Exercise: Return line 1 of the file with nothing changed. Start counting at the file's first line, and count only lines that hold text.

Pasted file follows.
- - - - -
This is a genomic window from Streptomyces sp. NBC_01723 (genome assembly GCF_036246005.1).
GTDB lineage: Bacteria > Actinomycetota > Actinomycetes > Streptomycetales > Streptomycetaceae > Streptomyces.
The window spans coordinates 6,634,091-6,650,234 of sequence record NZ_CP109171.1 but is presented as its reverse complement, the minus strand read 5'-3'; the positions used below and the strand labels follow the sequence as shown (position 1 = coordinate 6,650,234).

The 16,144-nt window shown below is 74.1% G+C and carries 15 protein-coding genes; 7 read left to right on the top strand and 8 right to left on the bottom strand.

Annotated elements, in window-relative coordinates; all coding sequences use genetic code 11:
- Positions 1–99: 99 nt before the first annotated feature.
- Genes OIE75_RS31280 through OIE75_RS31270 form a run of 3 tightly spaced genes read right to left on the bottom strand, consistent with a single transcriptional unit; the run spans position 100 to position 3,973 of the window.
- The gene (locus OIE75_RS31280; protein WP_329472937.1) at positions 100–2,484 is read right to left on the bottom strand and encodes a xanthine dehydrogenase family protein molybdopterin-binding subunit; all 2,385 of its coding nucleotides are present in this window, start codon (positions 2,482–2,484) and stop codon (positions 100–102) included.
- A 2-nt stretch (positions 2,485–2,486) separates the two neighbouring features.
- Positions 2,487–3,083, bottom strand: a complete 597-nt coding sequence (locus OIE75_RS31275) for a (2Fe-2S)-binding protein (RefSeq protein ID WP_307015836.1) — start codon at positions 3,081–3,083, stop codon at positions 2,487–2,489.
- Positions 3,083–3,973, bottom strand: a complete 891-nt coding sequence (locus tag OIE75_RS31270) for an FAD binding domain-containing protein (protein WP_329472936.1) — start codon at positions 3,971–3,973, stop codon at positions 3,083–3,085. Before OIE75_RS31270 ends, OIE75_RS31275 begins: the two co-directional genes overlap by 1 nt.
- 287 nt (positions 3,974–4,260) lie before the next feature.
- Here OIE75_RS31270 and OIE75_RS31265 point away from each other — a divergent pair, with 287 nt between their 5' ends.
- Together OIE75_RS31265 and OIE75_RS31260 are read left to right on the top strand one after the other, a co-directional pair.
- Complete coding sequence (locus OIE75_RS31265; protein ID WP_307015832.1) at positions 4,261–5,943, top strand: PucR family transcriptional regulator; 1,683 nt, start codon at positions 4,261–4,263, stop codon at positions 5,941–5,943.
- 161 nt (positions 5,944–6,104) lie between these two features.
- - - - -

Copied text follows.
This is a genomic window from Streptomyces sp. NBC_01723 (genome assembly GCF_036246005.1).